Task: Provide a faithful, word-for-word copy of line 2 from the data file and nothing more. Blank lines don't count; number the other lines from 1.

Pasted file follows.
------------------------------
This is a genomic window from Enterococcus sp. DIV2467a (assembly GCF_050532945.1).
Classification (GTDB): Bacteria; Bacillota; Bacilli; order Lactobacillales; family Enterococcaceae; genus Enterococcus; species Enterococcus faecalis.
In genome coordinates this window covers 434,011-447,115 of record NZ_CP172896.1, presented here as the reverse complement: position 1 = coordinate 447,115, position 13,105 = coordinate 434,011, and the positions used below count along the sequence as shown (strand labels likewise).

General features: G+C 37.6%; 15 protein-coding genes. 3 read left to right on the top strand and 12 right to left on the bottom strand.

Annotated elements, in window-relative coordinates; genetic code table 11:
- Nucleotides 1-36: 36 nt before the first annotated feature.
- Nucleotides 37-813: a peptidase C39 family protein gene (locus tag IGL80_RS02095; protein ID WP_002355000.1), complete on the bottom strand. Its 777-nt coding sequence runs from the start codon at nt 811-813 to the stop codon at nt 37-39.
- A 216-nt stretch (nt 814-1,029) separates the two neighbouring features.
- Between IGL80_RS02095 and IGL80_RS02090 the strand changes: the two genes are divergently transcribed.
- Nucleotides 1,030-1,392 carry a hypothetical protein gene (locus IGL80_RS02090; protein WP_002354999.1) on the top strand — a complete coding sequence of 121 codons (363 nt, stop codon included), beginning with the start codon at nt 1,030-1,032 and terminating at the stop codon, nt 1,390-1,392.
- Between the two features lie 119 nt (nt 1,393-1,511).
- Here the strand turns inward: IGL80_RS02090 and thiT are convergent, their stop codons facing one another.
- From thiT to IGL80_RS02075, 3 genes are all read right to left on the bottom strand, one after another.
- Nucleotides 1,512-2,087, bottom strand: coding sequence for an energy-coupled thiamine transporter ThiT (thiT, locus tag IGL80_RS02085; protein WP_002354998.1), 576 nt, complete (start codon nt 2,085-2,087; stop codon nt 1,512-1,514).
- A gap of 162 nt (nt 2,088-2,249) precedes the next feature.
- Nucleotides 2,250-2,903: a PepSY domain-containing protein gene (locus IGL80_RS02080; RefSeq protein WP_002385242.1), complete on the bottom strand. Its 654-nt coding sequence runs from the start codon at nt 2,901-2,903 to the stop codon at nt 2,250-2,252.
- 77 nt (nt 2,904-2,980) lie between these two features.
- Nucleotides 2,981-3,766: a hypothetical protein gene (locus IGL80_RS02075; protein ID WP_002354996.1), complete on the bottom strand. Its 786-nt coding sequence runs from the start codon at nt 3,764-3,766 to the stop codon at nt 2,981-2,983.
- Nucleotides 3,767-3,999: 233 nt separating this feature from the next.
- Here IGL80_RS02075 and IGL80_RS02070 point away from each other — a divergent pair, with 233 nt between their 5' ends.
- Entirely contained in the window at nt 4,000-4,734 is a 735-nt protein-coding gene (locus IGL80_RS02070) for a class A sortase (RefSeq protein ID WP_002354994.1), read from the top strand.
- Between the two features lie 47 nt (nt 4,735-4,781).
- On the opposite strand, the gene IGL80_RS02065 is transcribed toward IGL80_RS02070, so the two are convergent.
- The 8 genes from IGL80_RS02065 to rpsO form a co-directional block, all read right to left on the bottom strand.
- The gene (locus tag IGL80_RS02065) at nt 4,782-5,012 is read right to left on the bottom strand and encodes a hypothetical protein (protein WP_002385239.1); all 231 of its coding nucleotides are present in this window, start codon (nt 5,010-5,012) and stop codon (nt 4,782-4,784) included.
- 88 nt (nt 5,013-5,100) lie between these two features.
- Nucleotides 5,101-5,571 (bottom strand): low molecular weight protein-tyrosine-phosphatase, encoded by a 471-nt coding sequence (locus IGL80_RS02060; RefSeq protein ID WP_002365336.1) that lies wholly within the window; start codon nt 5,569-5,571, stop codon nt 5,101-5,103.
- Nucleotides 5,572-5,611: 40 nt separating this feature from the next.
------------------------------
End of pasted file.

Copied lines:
Classification (GTDB): Bacteria; Bacillota; Bacilli; order Lactobacillales; family Enterococcaceae; genus Enterococcus; species Enterococcus faecalis.